A Woodland grandmother was recently bilked out of $14,000 when she fell for a well-known telephone scam.
Woodland police called attention to the swindle and released tips on how to avoid what is commonly called the "Grandparent Scam." In the most recent instance it went like this:
The woman received a call from a person claiming to be her grandson. He told her that he had been arrested in Canada following a traffic accident and needed money to fix the vehicle.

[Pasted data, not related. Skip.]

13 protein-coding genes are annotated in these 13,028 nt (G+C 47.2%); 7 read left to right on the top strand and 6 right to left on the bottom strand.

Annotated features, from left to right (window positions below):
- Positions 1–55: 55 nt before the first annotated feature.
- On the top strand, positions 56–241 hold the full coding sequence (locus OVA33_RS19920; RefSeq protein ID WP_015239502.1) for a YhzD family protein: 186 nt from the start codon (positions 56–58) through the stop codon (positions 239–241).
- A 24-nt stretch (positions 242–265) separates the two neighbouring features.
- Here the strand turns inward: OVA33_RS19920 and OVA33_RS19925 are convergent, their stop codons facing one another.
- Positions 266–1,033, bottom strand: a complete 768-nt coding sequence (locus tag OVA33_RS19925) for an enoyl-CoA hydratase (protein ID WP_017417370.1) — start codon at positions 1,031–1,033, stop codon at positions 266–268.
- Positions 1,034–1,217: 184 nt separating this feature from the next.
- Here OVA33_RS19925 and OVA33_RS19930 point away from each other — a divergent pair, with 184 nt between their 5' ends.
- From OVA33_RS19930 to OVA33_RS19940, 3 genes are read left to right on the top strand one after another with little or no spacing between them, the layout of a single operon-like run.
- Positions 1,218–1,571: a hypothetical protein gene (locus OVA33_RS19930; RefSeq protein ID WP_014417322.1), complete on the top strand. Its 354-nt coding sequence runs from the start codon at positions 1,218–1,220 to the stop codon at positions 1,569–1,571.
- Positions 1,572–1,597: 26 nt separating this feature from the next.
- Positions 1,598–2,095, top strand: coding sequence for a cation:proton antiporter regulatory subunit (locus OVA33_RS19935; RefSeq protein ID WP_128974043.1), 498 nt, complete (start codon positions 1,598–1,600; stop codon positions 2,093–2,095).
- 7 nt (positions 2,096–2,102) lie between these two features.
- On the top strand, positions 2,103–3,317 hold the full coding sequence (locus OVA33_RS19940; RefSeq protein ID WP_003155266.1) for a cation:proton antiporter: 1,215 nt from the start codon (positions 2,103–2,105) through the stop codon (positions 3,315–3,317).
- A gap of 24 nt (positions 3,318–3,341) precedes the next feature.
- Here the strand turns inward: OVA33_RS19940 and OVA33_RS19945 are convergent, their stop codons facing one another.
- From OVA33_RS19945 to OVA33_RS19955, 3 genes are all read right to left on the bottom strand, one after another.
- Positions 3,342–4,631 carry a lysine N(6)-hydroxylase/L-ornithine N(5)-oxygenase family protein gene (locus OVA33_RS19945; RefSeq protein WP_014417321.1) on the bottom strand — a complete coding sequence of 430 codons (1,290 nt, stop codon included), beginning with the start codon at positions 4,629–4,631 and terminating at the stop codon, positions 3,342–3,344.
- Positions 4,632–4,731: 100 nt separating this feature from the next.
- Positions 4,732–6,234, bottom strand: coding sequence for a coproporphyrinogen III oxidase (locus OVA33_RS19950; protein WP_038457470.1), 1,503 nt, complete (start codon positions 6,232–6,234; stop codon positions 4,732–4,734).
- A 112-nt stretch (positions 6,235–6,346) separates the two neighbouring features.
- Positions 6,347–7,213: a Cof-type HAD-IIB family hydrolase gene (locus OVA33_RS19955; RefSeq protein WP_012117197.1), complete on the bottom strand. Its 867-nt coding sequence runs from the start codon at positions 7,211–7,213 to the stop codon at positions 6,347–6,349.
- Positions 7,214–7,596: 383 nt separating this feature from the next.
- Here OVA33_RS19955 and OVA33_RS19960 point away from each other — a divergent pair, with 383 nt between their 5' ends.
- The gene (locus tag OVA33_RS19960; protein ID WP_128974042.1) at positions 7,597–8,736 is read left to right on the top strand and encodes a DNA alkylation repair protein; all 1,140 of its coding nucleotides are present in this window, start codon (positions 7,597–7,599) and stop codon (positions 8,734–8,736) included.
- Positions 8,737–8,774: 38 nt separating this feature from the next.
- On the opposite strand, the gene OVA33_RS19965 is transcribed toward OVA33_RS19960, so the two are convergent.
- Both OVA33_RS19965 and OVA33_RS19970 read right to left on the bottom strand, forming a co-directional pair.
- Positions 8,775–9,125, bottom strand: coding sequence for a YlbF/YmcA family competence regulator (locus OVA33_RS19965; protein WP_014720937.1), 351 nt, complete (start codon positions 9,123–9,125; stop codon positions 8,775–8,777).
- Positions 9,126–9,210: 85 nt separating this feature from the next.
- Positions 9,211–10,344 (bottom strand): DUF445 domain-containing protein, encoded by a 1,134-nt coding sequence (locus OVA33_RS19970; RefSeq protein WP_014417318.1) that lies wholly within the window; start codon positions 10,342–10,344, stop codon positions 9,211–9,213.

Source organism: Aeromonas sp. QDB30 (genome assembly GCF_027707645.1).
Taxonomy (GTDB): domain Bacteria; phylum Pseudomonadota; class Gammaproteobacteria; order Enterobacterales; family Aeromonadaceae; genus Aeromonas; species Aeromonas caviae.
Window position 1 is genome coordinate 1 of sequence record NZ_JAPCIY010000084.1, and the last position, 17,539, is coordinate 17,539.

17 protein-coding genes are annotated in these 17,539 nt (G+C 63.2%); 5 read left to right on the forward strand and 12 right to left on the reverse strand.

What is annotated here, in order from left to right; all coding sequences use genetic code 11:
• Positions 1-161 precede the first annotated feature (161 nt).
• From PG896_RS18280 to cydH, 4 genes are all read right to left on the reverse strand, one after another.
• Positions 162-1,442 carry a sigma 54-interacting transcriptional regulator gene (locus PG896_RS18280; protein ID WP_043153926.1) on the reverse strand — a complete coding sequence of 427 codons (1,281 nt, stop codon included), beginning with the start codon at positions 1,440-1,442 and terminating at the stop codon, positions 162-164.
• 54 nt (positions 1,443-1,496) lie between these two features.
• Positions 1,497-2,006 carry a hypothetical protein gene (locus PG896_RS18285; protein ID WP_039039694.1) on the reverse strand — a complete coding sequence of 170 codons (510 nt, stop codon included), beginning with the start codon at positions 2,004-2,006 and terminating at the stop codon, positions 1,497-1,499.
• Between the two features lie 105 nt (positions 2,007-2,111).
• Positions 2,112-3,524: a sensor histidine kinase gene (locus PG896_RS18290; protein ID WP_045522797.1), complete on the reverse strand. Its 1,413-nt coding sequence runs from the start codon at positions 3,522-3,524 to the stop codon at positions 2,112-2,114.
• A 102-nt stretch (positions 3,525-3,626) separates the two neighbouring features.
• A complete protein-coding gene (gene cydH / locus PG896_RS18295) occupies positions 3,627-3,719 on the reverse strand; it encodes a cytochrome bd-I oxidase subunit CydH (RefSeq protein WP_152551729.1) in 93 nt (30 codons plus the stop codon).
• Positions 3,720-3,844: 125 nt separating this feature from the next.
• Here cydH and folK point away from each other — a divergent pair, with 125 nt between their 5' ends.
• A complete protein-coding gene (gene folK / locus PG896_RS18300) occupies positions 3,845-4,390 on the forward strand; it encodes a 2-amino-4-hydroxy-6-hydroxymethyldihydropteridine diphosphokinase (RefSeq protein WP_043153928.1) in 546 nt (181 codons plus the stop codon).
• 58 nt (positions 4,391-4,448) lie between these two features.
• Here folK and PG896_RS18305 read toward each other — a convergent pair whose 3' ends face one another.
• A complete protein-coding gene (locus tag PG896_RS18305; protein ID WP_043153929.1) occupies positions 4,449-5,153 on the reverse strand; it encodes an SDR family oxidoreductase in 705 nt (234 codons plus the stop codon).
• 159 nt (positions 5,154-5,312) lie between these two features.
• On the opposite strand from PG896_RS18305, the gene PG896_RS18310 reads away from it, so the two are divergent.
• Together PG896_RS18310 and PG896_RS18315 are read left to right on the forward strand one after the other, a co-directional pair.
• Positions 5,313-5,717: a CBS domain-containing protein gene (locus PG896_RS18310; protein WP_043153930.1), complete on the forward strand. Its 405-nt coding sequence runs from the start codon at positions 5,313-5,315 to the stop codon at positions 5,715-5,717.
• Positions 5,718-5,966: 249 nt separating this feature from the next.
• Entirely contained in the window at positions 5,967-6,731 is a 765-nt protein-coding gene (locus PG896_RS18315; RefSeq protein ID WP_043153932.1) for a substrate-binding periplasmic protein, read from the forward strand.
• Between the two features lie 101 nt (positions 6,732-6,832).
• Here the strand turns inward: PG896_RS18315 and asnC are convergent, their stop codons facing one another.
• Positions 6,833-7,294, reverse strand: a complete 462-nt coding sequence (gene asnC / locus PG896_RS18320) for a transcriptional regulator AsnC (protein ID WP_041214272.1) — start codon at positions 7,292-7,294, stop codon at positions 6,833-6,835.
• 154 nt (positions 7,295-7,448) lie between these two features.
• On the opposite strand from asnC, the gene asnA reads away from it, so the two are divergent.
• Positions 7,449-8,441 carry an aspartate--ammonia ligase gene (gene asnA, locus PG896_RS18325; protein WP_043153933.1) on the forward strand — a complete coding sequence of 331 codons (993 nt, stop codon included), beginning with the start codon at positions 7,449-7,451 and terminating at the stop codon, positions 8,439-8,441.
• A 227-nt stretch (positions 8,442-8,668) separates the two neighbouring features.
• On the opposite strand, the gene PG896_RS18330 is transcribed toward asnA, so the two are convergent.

She wired $1,000.
Over the next few weeks, more phone calls were received from the phony grandson and his phony attorney. Money was needed to help defend a lawsuit stemming from the made-up car crash, the scammers said.
The Woodland grandmother kept making wire transfers and is now out $14,000, said police. Police were contacted March 7 by the woman who finally figured out she had been scammed.
Tips to avoid the scam:
- Verify the caller's identity by asking personal questions a stranger could not answer.
- Resist acting immediately
- Call someone you know to help verify the story.
- Avoid giving credit card or bank information to anyone you don't know personally.